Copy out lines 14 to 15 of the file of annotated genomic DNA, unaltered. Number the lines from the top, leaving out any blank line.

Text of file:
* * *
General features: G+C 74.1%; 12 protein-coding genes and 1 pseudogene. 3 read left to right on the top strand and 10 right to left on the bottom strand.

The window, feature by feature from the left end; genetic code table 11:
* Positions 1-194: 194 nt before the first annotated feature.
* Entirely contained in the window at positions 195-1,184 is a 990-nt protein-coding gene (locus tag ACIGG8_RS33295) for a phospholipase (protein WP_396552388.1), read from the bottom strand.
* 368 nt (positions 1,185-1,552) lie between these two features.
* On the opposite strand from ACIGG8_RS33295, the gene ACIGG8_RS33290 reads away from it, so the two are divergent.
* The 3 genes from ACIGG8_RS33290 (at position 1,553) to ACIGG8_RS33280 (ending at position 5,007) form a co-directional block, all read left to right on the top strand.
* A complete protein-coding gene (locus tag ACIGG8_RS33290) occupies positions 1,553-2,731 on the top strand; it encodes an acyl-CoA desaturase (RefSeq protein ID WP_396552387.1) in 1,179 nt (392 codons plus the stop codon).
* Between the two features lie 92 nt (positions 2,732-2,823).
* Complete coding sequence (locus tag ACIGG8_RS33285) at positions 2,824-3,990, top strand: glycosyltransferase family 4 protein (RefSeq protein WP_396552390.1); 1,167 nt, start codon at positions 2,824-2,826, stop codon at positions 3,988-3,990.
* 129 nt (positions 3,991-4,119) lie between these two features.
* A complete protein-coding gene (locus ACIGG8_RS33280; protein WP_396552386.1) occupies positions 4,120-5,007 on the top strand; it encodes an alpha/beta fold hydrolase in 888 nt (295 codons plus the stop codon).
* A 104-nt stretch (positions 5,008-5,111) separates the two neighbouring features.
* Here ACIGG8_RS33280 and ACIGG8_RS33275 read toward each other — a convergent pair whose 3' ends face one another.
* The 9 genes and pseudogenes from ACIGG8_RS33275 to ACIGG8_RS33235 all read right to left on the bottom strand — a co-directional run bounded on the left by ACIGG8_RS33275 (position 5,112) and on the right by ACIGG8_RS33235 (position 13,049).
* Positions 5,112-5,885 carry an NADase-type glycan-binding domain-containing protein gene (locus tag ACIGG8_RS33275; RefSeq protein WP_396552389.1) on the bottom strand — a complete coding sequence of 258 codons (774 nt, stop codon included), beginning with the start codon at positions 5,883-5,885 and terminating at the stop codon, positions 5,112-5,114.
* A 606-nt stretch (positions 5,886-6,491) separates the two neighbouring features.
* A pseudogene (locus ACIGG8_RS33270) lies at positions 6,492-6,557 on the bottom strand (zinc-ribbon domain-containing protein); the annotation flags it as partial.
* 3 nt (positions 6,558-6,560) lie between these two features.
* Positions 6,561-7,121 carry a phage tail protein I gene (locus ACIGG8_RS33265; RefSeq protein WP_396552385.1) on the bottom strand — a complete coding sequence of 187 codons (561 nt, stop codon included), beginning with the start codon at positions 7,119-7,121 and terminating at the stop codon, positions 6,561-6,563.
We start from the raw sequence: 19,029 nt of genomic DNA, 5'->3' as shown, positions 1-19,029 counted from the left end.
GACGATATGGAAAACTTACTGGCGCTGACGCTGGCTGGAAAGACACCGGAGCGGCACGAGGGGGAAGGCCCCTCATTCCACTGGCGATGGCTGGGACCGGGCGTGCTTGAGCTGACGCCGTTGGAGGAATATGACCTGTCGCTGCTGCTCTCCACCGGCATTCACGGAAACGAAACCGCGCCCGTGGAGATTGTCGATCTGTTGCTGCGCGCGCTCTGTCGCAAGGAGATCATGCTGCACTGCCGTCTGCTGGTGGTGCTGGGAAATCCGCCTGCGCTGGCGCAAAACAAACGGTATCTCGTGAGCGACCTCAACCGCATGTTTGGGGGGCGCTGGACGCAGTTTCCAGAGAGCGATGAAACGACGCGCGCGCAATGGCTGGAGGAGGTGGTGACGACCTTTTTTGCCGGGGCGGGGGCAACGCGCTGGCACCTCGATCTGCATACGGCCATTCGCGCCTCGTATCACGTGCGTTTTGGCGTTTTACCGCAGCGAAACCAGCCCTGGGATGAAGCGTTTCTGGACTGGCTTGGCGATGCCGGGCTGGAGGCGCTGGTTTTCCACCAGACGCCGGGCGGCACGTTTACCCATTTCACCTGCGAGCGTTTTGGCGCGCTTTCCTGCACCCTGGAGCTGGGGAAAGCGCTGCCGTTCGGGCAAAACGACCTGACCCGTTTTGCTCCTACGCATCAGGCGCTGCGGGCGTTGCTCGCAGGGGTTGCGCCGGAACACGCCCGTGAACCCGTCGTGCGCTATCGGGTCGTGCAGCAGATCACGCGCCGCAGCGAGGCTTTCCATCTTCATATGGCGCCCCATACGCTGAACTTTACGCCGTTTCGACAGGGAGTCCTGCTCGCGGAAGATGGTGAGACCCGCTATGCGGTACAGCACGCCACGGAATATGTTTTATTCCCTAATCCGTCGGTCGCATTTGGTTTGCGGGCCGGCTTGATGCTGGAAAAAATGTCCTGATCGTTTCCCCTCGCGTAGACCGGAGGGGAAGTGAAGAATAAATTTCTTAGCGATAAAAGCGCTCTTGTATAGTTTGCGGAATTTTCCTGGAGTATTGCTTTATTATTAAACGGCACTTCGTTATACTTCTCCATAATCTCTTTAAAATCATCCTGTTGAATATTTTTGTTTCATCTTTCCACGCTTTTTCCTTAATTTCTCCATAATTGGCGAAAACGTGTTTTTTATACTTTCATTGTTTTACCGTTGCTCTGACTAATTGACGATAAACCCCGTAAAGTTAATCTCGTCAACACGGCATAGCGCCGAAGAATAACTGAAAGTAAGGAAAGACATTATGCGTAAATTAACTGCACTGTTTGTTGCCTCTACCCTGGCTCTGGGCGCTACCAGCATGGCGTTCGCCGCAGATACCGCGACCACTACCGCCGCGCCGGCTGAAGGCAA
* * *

* Here ACIGG8_RS33280 and ACIGG8_RS33275 read toward each other — a convergent pair whose 3' ends face one another.
* The 9 genes and pseudogenes from ACIGG8_RS33275 to ACIGG8_RS33235 all read right to left on the bottom strand — a co-directional run bounded on the left by ACIGG8_RS33275 (position 5,112) and on the right by ACIGG8_RS33235 (position 13,049).